Under expression of anger and aggression when others (those with avoidant attachment styles) were mean or abusive towards them was a big problem for the resistantly attached. This kept them in abusive relationships as adults too. It’s thought that their clinginess or neediness for attention leads them to excuse/suppress mean and abusive actions which would otherwise make them angry. A contrasting example is when securely attached children were treated with mean or abusive behaviour they reacted angrily and established a counter-aggressive or counter-assertive attitude that led to a standoff between them and the avoidant child.
Support Giving is what resistant children create dramas to receive. Most contact initiated by adults towards children was for those with avoidant attachments, yet this included interventions to separate, telling off, punishments and attempts to control general disobedience. Nevertheless on the specific intervention of “support giving” the resistant children dominated the receipts.
Children with resistant histories were rated significantly lower on scores of enthusiasm, persistence and compliance.
Children with resistant histories were rated significantly higher for dependency on their mothers.
Children with resistant histories were most often found in the least competent groups and less often in the most competent groups. 13% of those with resistant histories were in the most competent groupings compared to 45% of those with avoidant histories – a clear cause and developmental trajectory of disadvantaged backgrounds.
IQ scores throughout the childhood years are in part a score of social and emotional factors. The difficulty of engaging with an experimenter and dealing with novel and challenging situations, which those with resistant attachment styles clearly show, was a major reason why they consistently had the lowest IQ scores.
Stimulation and challenge of group participation led to those with resistant histories having intermittent contact with friends. This may well have been due to overstretching their capacities for maintaining continuous intimate relationships without drama in the face of intense emotions.
Resistant attachment represents a distinct pathway towards anxiety disorders in the late teen years. Just as secure attachment leads to intimate relationships based on trust, and avoidant attachment develops a trajectory towards conduct disorders, drug and alcohol abuse, resistant attachment progressively forges its own behavioural traits which represent the vulnerabilities of anxiety disorders. At the same time resistant attachment style was not related to externalising-type problems.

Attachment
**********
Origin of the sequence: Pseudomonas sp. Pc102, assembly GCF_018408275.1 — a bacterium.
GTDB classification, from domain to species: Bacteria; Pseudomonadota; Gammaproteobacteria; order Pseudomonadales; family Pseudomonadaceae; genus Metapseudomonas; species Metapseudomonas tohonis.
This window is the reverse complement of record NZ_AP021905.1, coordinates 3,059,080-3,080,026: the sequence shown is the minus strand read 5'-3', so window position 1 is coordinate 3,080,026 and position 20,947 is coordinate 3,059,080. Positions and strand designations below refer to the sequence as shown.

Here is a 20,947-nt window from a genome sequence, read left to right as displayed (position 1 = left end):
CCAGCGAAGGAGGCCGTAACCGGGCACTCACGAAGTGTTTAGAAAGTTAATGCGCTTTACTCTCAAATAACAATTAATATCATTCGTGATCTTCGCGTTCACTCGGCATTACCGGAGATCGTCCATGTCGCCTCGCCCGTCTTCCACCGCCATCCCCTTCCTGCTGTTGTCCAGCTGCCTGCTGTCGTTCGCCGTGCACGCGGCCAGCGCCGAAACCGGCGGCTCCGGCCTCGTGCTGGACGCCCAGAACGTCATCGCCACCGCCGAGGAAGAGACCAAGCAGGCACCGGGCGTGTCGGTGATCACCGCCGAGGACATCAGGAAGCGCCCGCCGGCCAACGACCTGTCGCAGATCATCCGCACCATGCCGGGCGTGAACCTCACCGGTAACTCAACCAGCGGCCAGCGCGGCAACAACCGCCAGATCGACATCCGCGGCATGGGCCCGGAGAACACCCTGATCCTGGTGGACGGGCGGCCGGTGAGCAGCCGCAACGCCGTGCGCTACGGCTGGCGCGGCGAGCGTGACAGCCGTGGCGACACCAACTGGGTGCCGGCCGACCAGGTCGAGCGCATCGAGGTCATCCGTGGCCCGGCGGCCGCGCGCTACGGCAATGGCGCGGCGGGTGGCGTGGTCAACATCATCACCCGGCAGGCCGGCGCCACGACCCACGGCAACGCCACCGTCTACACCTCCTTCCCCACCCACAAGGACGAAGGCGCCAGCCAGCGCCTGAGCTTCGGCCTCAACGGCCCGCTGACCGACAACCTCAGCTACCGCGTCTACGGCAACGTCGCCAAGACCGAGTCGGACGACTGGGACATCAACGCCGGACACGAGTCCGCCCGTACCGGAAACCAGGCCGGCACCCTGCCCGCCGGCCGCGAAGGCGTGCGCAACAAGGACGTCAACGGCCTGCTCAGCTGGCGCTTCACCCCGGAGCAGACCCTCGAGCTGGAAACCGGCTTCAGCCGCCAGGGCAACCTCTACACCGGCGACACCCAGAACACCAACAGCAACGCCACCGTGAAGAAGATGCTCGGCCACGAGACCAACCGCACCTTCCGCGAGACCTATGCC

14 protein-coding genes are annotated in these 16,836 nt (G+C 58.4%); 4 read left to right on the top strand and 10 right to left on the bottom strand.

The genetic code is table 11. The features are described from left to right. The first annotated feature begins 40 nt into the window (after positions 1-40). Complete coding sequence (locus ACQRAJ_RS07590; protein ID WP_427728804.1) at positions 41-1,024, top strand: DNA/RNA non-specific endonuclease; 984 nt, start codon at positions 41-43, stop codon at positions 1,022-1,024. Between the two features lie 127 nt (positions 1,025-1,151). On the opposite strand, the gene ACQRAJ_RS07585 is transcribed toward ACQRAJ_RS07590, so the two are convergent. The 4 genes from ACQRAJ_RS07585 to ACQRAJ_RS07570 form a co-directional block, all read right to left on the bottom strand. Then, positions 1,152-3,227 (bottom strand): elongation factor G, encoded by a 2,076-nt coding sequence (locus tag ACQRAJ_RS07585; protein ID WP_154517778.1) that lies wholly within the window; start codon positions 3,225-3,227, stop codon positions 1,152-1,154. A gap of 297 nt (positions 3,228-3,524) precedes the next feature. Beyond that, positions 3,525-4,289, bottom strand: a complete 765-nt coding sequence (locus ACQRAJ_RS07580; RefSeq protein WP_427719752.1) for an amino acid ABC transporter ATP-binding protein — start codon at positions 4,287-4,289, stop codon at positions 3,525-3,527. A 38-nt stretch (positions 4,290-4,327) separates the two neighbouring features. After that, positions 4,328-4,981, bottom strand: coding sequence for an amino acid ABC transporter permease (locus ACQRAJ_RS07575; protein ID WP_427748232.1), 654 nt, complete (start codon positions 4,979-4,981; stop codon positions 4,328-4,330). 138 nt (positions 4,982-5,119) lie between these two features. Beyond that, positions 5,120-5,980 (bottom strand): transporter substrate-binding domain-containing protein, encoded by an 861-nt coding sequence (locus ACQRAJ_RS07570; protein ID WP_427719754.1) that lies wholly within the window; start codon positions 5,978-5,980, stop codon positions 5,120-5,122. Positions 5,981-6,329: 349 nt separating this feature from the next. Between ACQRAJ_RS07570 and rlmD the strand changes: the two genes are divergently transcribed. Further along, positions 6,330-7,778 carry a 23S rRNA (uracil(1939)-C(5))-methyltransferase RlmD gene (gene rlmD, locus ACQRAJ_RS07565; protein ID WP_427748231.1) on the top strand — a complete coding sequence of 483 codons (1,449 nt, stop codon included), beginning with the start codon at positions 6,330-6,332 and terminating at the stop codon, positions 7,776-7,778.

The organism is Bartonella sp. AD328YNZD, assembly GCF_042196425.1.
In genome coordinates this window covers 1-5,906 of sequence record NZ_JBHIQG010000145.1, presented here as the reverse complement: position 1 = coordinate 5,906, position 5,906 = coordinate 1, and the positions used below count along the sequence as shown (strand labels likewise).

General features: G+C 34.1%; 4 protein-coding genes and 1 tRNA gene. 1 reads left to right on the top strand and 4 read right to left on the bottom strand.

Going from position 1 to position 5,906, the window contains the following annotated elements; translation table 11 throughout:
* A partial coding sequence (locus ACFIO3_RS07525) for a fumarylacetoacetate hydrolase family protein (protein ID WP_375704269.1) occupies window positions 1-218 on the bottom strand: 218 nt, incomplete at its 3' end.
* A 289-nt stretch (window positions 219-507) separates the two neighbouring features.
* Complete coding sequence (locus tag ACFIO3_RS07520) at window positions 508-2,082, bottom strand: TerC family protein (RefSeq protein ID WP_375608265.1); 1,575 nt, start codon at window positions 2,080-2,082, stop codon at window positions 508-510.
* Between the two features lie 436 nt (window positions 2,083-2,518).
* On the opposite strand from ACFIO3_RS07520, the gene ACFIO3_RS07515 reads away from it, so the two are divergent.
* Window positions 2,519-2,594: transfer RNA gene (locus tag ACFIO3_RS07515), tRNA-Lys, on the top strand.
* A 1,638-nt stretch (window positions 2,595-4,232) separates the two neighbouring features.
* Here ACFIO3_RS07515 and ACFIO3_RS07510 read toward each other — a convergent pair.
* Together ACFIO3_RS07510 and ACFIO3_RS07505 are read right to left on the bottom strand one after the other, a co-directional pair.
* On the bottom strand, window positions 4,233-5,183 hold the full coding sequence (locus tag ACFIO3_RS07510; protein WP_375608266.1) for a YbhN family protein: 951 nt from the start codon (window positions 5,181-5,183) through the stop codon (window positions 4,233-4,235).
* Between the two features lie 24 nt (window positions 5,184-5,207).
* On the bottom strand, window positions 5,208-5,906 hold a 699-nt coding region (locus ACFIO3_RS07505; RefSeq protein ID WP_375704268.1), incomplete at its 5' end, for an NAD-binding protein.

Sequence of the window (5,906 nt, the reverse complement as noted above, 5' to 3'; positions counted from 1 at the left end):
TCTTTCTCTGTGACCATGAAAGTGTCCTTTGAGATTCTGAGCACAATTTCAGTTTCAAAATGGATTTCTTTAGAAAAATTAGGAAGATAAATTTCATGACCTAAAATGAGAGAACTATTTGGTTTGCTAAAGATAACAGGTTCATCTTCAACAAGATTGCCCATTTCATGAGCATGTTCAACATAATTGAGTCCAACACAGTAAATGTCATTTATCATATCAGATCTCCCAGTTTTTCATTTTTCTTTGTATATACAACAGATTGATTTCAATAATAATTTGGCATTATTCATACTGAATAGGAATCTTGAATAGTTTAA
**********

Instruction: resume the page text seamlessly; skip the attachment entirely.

Resistant attachment is associated with depression. This is believed to be because of their issues with helplessness and anxiety.

What Statistics & Findings Also Underpin an Resistant Attachment Style?

Keywords throughout the research for those with resistant attachment histories were overstimulated (hyper), easily frustrated, tense, anxious, dependent, passive, weak , helpless, and teacher-orientated.
Measures of self-representation through narratives, drawings and storytelling revealed those with resistant attachment histories reflected vulnerability and an excessively small representation self.
Two outstanding features associated with the development of anxiety disorders. The research clearly shows that early resistant attachment creates a pathway towards anxiety problems in the late teen years. Measures of newborn function, habituation to startle on the Brazelton Neonatal Behavioural Assessment Scale, showed a significant relation with that same outcome. Although resistant attachment was significant when controlling for this variable, the important finding was that both resistant attachment style and newborn temperaments with a tendency towards the startle reflex combine to create anxiety problems above and beyond and single consideration.
Rankings for dependency by teachers blind to attachment histories showed only 12% of securely attached children in the Top Half of their class for dependency. Those with resistant or avoidant histories made up 90% of the Top Half of their class for dependency on teachers. Parrallel data shows those with resistant and avoidant histories nearly made up all of those ranked at the bottom for self-esteem, agency, and self-confidence.
Ratings for empathy referred to those with secure histories as “very characteristic”, those with avoidant histories as “uncharacteristic”, and those with resistant histories as falling between these two ratings.
In the summation of the 30-year Minnesota findings researchers gave this statement: “..We are not advocating a broadening of the attachment disorders categories. To the contrary, we do not think avoidant or disorganised attachment should be thought of as disorders. Rather, as we have argued in earlier chapters, patterns of anxious attachment should be thought of as initiating pathways, which over time can terminate in a variety of forms represented in the DSM”.

Sources

1. Dr A Schore’s presentations of research in developmental neuroscience at various conferences.

2. Development of the Person: The 30-year findings of the Minnesota Longitudinal Study into Risk and Adaptation from Birth to Adulthood.